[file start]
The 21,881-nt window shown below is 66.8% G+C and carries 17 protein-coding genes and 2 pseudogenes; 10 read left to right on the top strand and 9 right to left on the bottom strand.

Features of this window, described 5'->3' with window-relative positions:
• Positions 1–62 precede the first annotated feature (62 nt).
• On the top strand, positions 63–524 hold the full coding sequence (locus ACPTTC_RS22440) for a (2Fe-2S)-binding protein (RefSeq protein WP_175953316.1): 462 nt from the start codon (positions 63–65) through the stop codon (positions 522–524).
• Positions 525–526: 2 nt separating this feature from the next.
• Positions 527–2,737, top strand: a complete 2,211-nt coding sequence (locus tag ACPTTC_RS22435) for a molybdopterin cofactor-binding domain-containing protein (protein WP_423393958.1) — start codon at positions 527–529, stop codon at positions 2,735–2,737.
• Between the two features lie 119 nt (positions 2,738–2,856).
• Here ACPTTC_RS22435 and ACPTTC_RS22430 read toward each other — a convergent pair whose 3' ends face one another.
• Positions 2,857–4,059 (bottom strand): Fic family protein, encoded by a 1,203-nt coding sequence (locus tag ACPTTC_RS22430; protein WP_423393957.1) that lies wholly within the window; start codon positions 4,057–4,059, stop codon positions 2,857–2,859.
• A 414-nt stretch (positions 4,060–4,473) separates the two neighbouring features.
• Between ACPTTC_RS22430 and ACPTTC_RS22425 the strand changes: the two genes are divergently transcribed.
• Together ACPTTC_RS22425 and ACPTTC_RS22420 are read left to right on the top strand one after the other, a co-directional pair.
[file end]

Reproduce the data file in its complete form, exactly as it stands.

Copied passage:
The 21,881-nt window shown below is 66.8% G+C and carries 17 protein-coding genes and 2 pseudogenes; 10 read left to right on the top strand and 9 right to left on the bottom strand.

Features of this window, described 5'->3' with window-relative positions:
• Positions 1–62 precede the first annotated feature (62 nt).
• On the top strand, positions 63–524 hold the full coding sequence (locus ACPTTC_RS22440) for a (2Fe-2S)-binding protein (RefSeq protein WP_175953316.1): 462 nt from the start codon (positions 63–65) through the stop codon (positions 522–524).
• Positions 525–526: 2 nt separating this feature from the next.
• Positions 527–2,737, top strand: a complete 2,211-nt coding sequence (locus tag ACPTTC_RS22435) for a molybdopterin cofactor-binding domain-containing protein (protein WP_423393958.1) — start codon at positions 527–529, stop codon at positions 2,735–2,737.
• Between the two features lie 119 nt (positions 2,738–2,856).
• Here ACPTTC_RS22435 and ACPTTC_RS22430 read toward each other — a convergent pair whose 3' ends face one another.
• Positions 2,857–4,059 (bottom strand): Fic family protein, encoded by a 1,203-nt coding sequence (locus tag ACPTTC_RS22430; protein WP_423393957.1) that lies wholly within the window; start codon positions 4,057–4,059, stop codon positions 2,857–2,859.
• A 414-nt stretch (positions 4,060–4,473) separates the two neighbouring features.
• Between ACPTTC_RS22430 and ACPTTC_RS22425 the strand changes: the two genes are divergently transcribed.
• Together ACPTTC_RS22425 and ACPTTC_RS22420 are read left to right on the top strand one after the other, a co-directional pair.